Deploy a Lightweight Autonomous Identity

Autonomous Identity supports a flexible and scalable microservices architecture that you can deploy in any type of network environment: on-prem, cloud, multi-cloud, or hybrid cloud.

The deployment process is simple. Autonomous Identity provides a deployer script that you launch on a local server or laptop. The deployer pulls down the necessary images from the ForgeRock Google Cloud Repository (gcr.io) to install Autonomous Identity on the target node. From there, you run a few commands to complete the installation.

Important

To download the deployer, you must obtain a registry key to access the ForgeRock Google Cloud Repository. Only ForgeRock Autonomous Identity customers can obtain a registry key. For more information, contact ForgeRock.

For this example, we install a lightweight version of Autonomous Identity in a two-core 8GB virtual machine on a cloud platform, such as Google Cloud Platform (GCP), Amazon Web Services (AWS), Microsoft Azure, or others. The deployment includes the Docker-based microservices component and Apache Cassandra, but not Apache Spark. From there, you populate demo data by importing it into Cassandra and then display it on the Autonomous Identity UI console. This setup provides a way to deploy a system quickly for demonstration purposes.

This installation assumes that you set up the deployer script on a separate machine from the target. This lets you launch a build from a laptop or local server.

A simple diagram is shown below:

Figure 1: A lightweight single-node target deployment.

Autonomous Identity lightweight single node target deployment.

Important

This example setup is only for development or evaluation purposes and should not be used for production deployments.

Let's set up Autonomous Identity on CentOS 7. The following are some prerequisites:

  • Operating System. The target machine requires CentOS 7 and Python 2.6 or later. The deployer machine can use any operating system as long as Docker is installed. For this guide, we use CentOS 7 as its base operating system.

  • Memory Requirements. Make sure you have enough free disk space on the deployer machine before running the deployer.sh commands. We recommend at least a 40GB/partition with 14GB used and 27GB free after running the commands.

  • Registry Requirements. Autonomous Identity provides a Docker image at the ForgeRock Google Cloud Registry (gcr.io). The image creates a deployer.sh script that downloads additional images necessary for the installation. To download the deployment images from the ForgeRock Google Cloud Registry, you need a registry key to log in to the repository. Contact ForgeRock for the key.

Set Up the Target Machine

  1. The install assumes that you have CentOS 7 as your operating system. Check your CentOS 7 version.

    $ sudo cat /etc/centos-release
  2. Check your Python version. Autonomous Identity supports Python 2.6 and higher.

    $ python --version
  3. Set the user for the target machine to a username of your choice. For example, autoid.

    # sudo adduser autoid
  4. Set the password for the user you created in the previous step.

    $ sudo passwd autoid
  5. Configure the user for passwordless sudo.

    $ echo "autoid    ALL=(ALL)  NOPASSWD:ALL" | sudo tee /etc/sudoers.d/autoid
  6. Add administrator privileges to the user.

    $ sudo usermod -aG wheel autoid
  7. Change to the user account.

    $ su - autoid
  8. Install yum-utils package on the deployer machine. yum-utils is a utilities manager for the Yum RPM package repository. The repository compresses software packages for Linux distributions.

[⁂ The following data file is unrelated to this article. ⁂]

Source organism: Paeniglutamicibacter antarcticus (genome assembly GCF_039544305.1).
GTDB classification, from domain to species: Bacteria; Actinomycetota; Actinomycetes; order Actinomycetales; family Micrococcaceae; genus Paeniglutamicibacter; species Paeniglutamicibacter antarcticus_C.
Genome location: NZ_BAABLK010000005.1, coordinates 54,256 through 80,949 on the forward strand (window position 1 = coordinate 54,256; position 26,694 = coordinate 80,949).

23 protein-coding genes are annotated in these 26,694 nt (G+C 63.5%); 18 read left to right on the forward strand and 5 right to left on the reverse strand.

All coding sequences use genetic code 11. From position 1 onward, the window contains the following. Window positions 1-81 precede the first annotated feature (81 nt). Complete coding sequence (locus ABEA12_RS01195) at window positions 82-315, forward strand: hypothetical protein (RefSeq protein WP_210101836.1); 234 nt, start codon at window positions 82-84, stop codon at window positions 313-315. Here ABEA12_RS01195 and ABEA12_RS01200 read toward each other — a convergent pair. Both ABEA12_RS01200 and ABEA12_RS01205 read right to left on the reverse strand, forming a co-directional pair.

$ sudo yum install -y yum-utils
  9. Create the installation directory. Note that you can use any install directory for your system as long as your run the deployer.sh script from there. Also, the disk volume where you have the install directory must have at least 8GB free space for the installation.

    $ mkdir ~/autoid-config

Set Up the Deployer Machine

Set up another machine as a deployer node. You can use any OS-based machine for the deployer as long as it has Docker installed. For this example, we use CentOS 7.

  1. The install assumes that you have CentOS 7 as your operating system. Check your CentOS 7 version.

    $ sudo cat /etc/centos-release
  2. Check your Python version. Autonomous Identity supports Python 2.6 and higher.

    $ python --version
  3. Set the user for the target machine to a username of your choice. For example, autoid.

    # sudo adduser autoid
  4. Set the user password for the user you created in the previous step.

    $ sudo passwd autoid
  5. Configure the user for passwordless sudo. Replace "autoid" with the username for your system.

    $ echo "autoid    ALL=(ALL)  NOPASSWD:ALL" | sudo tee /etc/sudoers.d/autoid
  6. Add administrator privileges to the user.

    $ sudo usermod -aG wheel autoid
  7. Change to the user account.

    $ su - autoid
  8. Install yum-utils package on the deployer machine. yum-utils is a utilities manager for the Yum RPM package repository. The repository compresses software packages for Linux distributions.

    $ sudo yum install -y yum-utils
  9. Create the installation directory. Note that you can use any install directory for your system as long as your run the deployer.sh script from there. Also, the disk volume where you have the install directory must have at least 8GB free space for the installation.

    $ mkdir ~/autoid-config

Install Docker on the Deployer Machine

Install Docker on the deployer machine. We run commands from this machine to install Autonomous Identity on the target machine. In this example, we use CentOS 7.

  1. On the target machine, set up the Docker-CE repository.

    $ sudo yum-config-manager \
         --add-repo https://download.docker.com/linux/centos/docker-ce.repo